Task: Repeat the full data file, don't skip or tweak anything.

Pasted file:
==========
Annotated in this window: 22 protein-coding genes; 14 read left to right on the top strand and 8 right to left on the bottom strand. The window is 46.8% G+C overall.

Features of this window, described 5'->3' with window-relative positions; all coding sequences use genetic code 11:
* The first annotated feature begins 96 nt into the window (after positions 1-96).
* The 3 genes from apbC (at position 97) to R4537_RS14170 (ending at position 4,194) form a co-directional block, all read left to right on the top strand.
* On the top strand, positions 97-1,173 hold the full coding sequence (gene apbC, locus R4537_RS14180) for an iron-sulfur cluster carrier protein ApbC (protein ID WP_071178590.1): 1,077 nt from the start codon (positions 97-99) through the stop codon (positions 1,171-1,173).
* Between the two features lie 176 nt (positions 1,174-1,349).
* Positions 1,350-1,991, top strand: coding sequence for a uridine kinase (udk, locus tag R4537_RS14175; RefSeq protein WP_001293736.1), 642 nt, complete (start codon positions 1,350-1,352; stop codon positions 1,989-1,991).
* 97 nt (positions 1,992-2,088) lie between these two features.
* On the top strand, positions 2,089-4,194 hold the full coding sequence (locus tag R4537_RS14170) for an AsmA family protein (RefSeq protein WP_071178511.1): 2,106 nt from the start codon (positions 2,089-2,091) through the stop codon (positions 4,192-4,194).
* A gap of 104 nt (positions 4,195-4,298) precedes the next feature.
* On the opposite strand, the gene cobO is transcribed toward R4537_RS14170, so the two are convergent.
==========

Annotated in this window: 22 protein-coding genes; 14 read left to right on the top strand and 8 right to left on the bottom strand. The window is 46.8% G+C overall.

Features of this window, described 5'->3' with window-relative positions; all coding sequences use genetic code 11:
* The first annotated feature begins 96 nt into the window (after positions 1-96).
* The 3 genes from apbC (at position 97) to R4537_RS14170 (ending at position 4,194) form a co-directional block, all read left to right on the top strand.
* On the top strand, positions 97-1,173 hold the full coding sequence (gene apbC, locus R4537_RS14180) for an iron-sulfur cluster carrier protein ApbC (protein ID WP_071178590.1): 1,077 nt from the start codon (positions 97-99) through the stop codon (positions 1,171-1,173).
* Between the two features lie 176 nt (positions 1,174-1,349).
* Positions 1,350-1,991, top strand: coding sequence for a uridine kinase (udk, locus tag R4537_RS14175; RefSeq protein WP_001293736.1), 642 nt, complete (start codon positions 1,350-1,352; stop codon positions 1,989-1,991).
* 97 nt (positions 1,992-2,088) lie between these two features.
* On the top strand, positions 2,089-4,194 hold the full coding sequence (locus tag R4537_RS14170) for an AsmA family protein (RefSeq protein WP_071178511.1): 2,106 nt from the start codon (positions 2,089-2,091) through the stop codon (positions 4,192-4,194).
* A gap of 104 nt (positions 4,195-4,298) precedes the next feature.
* On the opposite strand, the gene cobO is transcribed toward R4537_RS14170, so the two are convergent.